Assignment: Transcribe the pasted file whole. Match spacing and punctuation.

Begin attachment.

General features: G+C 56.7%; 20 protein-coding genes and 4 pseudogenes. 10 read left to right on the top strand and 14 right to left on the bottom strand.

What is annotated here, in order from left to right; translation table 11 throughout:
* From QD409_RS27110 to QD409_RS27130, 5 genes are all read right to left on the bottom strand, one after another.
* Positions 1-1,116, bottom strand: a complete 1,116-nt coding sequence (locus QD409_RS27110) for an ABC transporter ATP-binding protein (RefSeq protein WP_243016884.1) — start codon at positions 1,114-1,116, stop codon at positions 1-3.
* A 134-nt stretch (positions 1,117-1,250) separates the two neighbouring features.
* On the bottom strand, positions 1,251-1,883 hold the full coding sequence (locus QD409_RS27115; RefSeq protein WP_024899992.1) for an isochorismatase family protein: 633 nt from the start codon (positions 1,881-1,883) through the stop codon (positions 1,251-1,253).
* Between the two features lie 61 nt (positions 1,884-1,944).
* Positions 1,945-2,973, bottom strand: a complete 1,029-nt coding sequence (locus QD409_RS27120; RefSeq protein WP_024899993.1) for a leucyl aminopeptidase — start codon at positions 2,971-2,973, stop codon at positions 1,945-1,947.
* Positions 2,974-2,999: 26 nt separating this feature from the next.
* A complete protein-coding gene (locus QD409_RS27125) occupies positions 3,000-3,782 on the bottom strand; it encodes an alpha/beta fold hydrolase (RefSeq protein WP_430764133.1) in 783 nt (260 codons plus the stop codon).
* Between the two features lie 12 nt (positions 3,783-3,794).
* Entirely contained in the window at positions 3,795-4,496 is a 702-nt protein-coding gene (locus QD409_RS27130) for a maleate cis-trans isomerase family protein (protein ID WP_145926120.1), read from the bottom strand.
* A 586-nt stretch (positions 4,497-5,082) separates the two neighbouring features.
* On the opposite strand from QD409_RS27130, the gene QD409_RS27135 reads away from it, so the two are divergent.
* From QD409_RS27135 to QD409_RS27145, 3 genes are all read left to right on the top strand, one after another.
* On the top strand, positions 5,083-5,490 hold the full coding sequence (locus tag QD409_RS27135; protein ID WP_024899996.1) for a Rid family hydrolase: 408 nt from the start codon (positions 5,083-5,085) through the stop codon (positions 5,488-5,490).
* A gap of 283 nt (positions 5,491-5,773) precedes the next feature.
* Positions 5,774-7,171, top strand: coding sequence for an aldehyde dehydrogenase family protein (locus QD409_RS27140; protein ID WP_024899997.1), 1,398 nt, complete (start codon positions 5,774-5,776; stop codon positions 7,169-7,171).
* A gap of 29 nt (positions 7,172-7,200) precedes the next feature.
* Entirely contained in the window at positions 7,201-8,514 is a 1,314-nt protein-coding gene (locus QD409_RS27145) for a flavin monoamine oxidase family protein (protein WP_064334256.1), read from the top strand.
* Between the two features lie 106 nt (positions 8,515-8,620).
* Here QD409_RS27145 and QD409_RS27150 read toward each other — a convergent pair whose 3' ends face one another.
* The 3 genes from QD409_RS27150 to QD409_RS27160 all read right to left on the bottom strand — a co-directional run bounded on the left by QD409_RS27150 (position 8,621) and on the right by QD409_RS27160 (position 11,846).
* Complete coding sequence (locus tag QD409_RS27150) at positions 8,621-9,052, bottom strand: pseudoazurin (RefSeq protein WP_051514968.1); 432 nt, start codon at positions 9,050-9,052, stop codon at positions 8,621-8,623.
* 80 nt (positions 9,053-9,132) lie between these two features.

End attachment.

General features: G+C 56.7%; 20 protein-coding genes and 4 pseudogenes. 10 read left to right on the top strand and 14 right to left on the bottom strand.

What is annotated here, in order from left to right; translation table 11 throughout:
* From QD409_RS27110 to QD409_RS27130, 5 genes are all read right to left on the bottom strand, one after another.
* Positions 1-1,116, bottom strand: a complete 1,116-nt coding sequence (locus QD409_RS27110) for an ABC transporter ATP-binding protein (RefSeq protein WP_243016884.1) — start codon at positions 1,114-1,116, stop codon at positions 1-3.
* A 134-nt stretch (positions 1,117-1,250) separates the two neighbouring features.
* On the bottom strand, positions 1,251-1,883 hold the full coding sequence (locus QD409_RS27115; RefSeq protein WP_024899992.1) for an isochorismatase family protein: 633 nt from the start codon (positions 1,881-1,883) through the stop codon (positions 1,251-1,253).
* Between the two features lie 61 nt (positions 1,884-1,944).
* Positions 1,945-2,973, bottom strand: a complete 1,029-nt coding sequence (locus QD409_RS27120; RefSeq protein WP_024899993.1) for a leucyl aminopeptidase — start codon at positions 2,971-2,973, stop codon at positions 1,945-1,947.
* Positions 2,974-2,999: 26 nt separating this feature from the next.
* A complete protein-coding gene (locus QD409_RS27125) occupies positions 3,000-3,782 on the bottom strand; it encodes an alpha/beta fold hydrolase (RefSeq protein WP_430764133.1) in 783 nt (260 codons plus the stop codon).
* Between the two features lie 12 nt (positions 3,783-3,794).
* Entirely contained in the window at positions 3,795-4,496 is a 702-nt protein-coding gene (locus QD409_RS27130) for a maleate cis-trans isomerase family protein (protein ID WP_145926120.1), read from the bottom strand.
* A 586-nt stretch (positions 4,497-5,082) separates the two neighbouring features.
* On the opposite strand from QD409_RS27130, the gene QD409_RS27135 reads away from it, so the two are divergent.
* From QD409_RS27135 to QD409_RS27145, 3 genes are all read left to right on the top strand, one after another.
* On the top strand, positions 5,083-5,490 hold the full coding sequence (locus tag QD409_RS27135; protein ID WP_024899996.1) for a Rid family hydrolase: 408 nt from the start codon (positions 5,083-5,085) through the stop codon (positions 5,488-5,490).
* A gap of 283 nt (positions 5,491-5,773) precedes the next feature.
* Positions 5,774-7,171, top strand: coding sequence for an aldehyde dehydrogenase family protein (locus QD409_RS27140; protein ID WP_024899997.1), 1,398 nt, complete (start codon positions 5,774-5,776; stop codon positions 7,169-7,171).
* A gap of 29 nt (positions 7,172-7,200) precedes the next feature.
* Entirely contained in the window at positions 7,201-8,514 is a 1,314-nt protein-coding gene (locus QD409_RS27145) for a flavin monoamine oxidase family protein (protein WP_064334256.1), read from the top strand.
* Between the two features lie 106 nt (positions 8,515-8,620).
* Here QD409_RS27145 and QD409_RS27150 read toward each other — a convergent pair whose 3' ends face one another.
* The 3 genes from QD409_RS27150 to QD409_RS27160 all read right to left on the bottom strand — a co-directional run bounded on the left by QD409_RS27150 (position 8,621) and on the right by QD409_RS27160 (position 11,846).
* Complete coding sequence (locus tag QD409_RS27150) at positions 8,621-9,052, bottom strand: pseudoazurin (RefSeq protein WP_051514968.1); 432 nt, start codon at positions 9,050-9,052, stop codon at positions 8,621-8,623.
* 80 nt (positions 9,053-9,132) lie between these two features.